And so it was Lionel Messi again, for the seventh time and, barring the most extraordinary of all career finales at the World Cup in Qatar, surely the last. Whatever the idiosyncrasies of the Ballon d’Or, Messi’s excellence has been both absurdly consistent and absurdly resilient, and those seven titles since 2009 are some reflection of that.
To achieve that level of sustained success at any time would be spectacular; to do so in the age of Cristiano Ronaldo, who has won five Ballons d’Or since 2008, is extraordinary. No one else in history has won more than three – although there is a pleasing symmetry in the fact that when France Football reevaluated those years before the award was opened up to non-Europeans, Pelé also won seven in 13 years.
And yet Messi’s success this year is probably the first that requires some unpacking. For a long time there’s been a sense that he was brilliant and Ronaldo was brilliant and, while the more excitable sections of social media might get very worked up about it, so long as one of them got the award it felt about right. But watching Messi wander about at the Etihad last week, a memory of the player he had been, peripheral other than the moment when he helped create the Paris Saint-Germain goal, it was hard to conceive of him as the best player in the world.
PSG have a Ballon d’Or winner at last – but he has not won it for anything he has done in Paris, and there are multiple ironies in that. Neymar fled Barcelona to escape Messi’s shadow, to his own court where he could be king and yet, within five months of following him, the Argentinian has become the first player to win the Ballon d’Or at a French club since Jean-Pierre Papin in 1991. The club will probably see vindication, but Messi’s arrival, well past his best, was part of the same celebrity-driven model of football that has been so deleterious to their chances of European success.
Messi did not earn his Ballon d’Or in the Champions League, and he certainly didn’t earn it in Ligue 1 or even La Liga (where Barcelona finished third), but in Brazil at the Copa América. And there is both an appropriateness and a romance to that – even if this was a pointless Copa added to the schedule to compensate federations facing a revenue shortfall because of the restructuring of the global calendar, a grotesque tournament played out in empty stadiums as Covid raged through Jair Bolsonaro’s Brazil, having been moved because of the impact of the pandemic on Argentina and civil unrest in Colombia.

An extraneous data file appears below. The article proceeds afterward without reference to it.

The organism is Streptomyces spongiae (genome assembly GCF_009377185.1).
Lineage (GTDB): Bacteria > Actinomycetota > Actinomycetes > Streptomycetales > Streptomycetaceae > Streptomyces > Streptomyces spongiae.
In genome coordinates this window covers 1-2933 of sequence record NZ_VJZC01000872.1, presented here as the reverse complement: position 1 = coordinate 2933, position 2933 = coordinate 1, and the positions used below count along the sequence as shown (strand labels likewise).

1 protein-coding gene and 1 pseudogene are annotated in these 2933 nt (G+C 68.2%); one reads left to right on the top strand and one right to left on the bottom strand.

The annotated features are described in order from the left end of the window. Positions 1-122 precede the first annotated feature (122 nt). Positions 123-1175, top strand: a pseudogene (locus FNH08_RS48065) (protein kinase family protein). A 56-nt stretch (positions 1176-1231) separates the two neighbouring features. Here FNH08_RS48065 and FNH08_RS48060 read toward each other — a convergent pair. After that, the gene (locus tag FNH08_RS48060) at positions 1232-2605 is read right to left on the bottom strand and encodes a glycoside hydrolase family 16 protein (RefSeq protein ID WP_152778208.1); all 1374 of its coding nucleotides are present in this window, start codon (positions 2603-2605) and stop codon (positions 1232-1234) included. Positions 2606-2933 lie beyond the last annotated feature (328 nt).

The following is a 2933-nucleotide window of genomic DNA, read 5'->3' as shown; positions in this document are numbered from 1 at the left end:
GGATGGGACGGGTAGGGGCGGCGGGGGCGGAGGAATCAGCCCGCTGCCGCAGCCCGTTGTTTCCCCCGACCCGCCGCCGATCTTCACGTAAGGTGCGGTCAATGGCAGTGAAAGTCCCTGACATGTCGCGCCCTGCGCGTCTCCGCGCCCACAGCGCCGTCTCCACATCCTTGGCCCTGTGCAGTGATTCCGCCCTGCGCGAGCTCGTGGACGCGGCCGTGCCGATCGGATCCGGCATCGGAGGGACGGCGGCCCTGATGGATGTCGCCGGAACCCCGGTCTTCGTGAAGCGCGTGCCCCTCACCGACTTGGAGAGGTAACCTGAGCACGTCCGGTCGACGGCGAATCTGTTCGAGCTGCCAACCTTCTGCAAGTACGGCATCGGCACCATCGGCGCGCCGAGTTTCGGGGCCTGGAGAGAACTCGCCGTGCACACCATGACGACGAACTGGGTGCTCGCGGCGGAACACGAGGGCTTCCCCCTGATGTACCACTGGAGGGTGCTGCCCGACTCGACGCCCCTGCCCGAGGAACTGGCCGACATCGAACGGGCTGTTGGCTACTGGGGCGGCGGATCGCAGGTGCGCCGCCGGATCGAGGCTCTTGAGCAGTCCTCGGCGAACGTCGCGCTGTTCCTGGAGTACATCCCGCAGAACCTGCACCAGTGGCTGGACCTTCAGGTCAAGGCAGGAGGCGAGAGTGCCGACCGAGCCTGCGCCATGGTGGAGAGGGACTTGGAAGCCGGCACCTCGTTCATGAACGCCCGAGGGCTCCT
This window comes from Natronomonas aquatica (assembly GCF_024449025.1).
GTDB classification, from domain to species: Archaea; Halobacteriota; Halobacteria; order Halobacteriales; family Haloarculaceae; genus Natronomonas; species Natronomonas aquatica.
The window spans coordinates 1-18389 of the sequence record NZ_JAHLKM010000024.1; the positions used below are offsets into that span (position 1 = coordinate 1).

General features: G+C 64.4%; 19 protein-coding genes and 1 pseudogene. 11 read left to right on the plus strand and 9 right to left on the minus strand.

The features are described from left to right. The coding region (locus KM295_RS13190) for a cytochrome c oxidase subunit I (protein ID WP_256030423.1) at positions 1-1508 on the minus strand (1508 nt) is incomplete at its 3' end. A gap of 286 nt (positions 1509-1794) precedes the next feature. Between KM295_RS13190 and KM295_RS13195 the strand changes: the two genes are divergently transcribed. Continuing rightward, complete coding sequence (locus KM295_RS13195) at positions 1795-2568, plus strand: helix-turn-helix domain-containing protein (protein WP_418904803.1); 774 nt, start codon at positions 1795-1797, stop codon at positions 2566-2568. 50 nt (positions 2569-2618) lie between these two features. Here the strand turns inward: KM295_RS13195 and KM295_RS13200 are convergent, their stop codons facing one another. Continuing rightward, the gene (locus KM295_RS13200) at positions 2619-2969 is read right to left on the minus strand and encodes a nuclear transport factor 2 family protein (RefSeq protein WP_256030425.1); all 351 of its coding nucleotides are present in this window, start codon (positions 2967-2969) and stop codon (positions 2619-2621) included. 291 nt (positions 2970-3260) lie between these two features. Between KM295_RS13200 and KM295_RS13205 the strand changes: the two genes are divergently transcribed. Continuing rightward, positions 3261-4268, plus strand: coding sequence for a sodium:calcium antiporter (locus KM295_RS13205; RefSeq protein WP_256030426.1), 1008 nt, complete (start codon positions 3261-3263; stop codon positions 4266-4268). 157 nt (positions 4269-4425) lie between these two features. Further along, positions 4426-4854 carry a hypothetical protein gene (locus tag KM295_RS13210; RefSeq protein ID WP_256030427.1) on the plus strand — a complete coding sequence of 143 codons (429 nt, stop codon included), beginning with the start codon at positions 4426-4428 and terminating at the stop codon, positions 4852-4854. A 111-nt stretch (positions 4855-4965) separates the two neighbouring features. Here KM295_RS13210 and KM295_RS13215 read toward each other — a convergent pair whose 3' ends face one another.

In the end, for Argentina, it didn’t matter. They had not won a tournament since 1993. Generations of great players had gone without success at senior level. It looked as if Messi would as well, the doubts about how much he actually cared about playing for his country long since erased by a series of tearful exits from tournaments.
This Argentina squad are nowhere near as gifted as many of their forebears. Their manager, Lionel Scaloni, was appointed essentially because someone had to be after the mess of the Jorge Sampaoli reign, and he was cheap. But somehow the alchemy worked and Messi, dominating the tournament in a way no individual player has for at least a couple of decades, inspired a run that culminated in a 1-0 victory over Brazil in the final. It’s true there were only 7,800 at the final, the only game not played behind closed doors, but still, there are few things more appealing to Argentinians than a heist at the Maracanã. “Everything I won was important and beautiful,” Messi said, “but this was the most difficult because I went through many things … it was knock after knock.” The victory, he added, gave him “peace of mind”.
Emotional as that moment was, though, the truth is that it’s been some time since Messi, for all his goals and obvious technical ability – those dashing feet, that thrillingly minimalist incisiveness – looked a player of the very highest level in Europe.
Even before their financial meltdown, Barcelona had ceased to be a persistent danger in the Champions League, had developed a habit of going out with spectacular collapses. And one of the reasons for that was Messi and the demands that having someone who does not or cannot press places on his own midfield.
Robert Lewandowski, for whom the new category of Striker of the Year seemed to be created as a consolation, probably would have won the title last year had it not been over-hastily cancelled because of the pandemic, but racking up goals as Bayern Munich win yet another Bundesliga seems a meagre argument.
Jorginho may point to his centrality both in Chelsea’s Champions League success and Italy’s victory in the Euros, and countless Manchester City players may wonder whether their contributions to the Premier League title might not have been recognised, but that’s the irony of modern football and the paradox of the Ballon d’Or: they were cogs within supreme teams, less immediately noticeable than the stars who dominate in less effective sides.
That’s why the Ballon d’Or often feels an anachronistic institution, servicing a celebrity culture that is incongruent with the best of modern football. And that’s why Messi was probably the right winner this year, because Argentina’s success in Brazil was a very old-fashioned victory.